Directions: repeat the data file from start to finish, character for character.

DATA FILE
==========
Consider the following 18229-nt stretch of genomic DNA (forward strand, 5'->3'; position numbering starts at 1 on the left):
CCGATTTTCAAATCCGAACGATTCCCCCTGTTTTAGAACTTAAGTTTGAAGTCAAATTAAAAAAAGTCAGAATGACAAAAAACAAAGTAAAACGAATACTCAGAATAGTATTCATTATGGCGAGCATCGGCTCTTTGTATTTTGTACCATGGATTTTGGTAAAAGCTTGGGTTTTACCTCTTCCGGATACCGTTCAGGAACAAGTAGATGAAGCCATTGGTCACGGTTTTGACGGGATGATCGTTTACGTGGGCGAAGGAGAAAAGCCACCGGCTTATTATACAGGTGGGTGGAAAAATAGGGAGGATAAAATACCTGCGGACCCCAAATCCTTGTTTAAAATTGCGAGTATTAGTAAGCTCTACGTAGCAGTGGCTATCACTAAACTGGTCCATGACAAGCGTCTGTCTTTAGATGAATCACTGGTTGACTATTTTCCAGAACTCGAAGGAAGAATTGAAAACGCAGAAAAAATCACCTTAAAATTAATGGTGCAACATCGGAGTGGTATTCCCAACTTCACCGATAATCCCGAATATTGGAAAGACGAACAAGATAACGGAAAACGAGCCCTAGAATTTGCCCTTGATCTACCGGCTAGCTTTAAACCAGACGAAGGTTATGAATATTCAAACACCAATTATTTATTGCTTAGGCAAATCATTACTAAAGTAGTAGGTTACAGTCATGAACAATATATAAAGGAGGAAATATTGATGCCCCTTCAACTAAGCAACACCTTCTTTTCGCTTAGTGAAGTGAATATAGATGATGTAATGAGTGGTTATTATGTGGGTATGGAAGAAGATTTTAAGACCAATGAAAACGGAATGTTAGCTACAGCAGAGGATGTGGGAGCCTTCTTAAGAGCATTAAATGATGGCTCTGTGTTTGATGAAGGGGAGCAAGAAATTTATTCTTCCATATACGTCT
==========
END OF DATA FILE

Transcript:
Consider the following 18229-nt stretch of genomic DNA (forward strand, 5'->3'; position numbering starts at 1 on the left):
CCGATTTTCAAATCCGAACGATTCCCCCTGTTTTAGAACTTAAGTTTGAAGTCAAATTAAAAAAAGTCAGAATGACAAAAAACAAAGTAAAACGAATACTCAGAATAGTATTCATTATGGCGAGCATCGGCTCTTTGTATTTTGTACCATGGATTTTGGTAAAAGCTTGGGTTTTACCTCTTCCGGATACCGTTCAGGAACAAGTAGATGAAGCCATTGGTCACGGTTTTGACGGGATGATCGTTTACGTGGGCGAAGGAGAAAAGCCACCGGCTTATTATACAGGTGGGTGGAAAAATAGGGAGGATAAAATACCTGCGGACCCCAAATCCTTGTTTAAAATTGCGAGTATTAGTAAGCTCTACGTAGCAGTGGCTATCACTAAACTGGTCCATGACAAGCGTCTGTCTTTAGATGAATCACTGGTTGACTATTTTCCAGAACTCGAAGGAAGAATTGAAAACGCAGAAAAAATCACCTTAAAATTAATGGTGCAACATCGGAGTGGTATTCCCAACTTCACCGATAATCCCGAATATTGGAAAGACGAACAAGATAACGGAAAACGAGCCCTAGAATTTGCCCTTGATCTACCGGCTAGCTTTAAACCAGACGAAGGTTATGAATATTCAAACACCAATTATTTATTGCTTAGGCAAATCATTACTAAAGTAGTAGGTTACAGTCATGAACAATATATAAAGGAGGAAATATTGATGCCCCTTCAACTAAGCAACACCTTCTTTTCGCTTAGTGAAGTGAATATAGATGATGTAATGAGTGGTTATTATGTGGGTATGGAAGAAGATTTTAAGACCAATGAAAACGGAATGTTAGCTACAGCAGAGGATGTGGGAGCCTTCTTAAGAGCATTAAATGATGGCTCTGTGTTTGATGAAGGGGAGCAAGAAATTTATTCTTCCATATACGTCT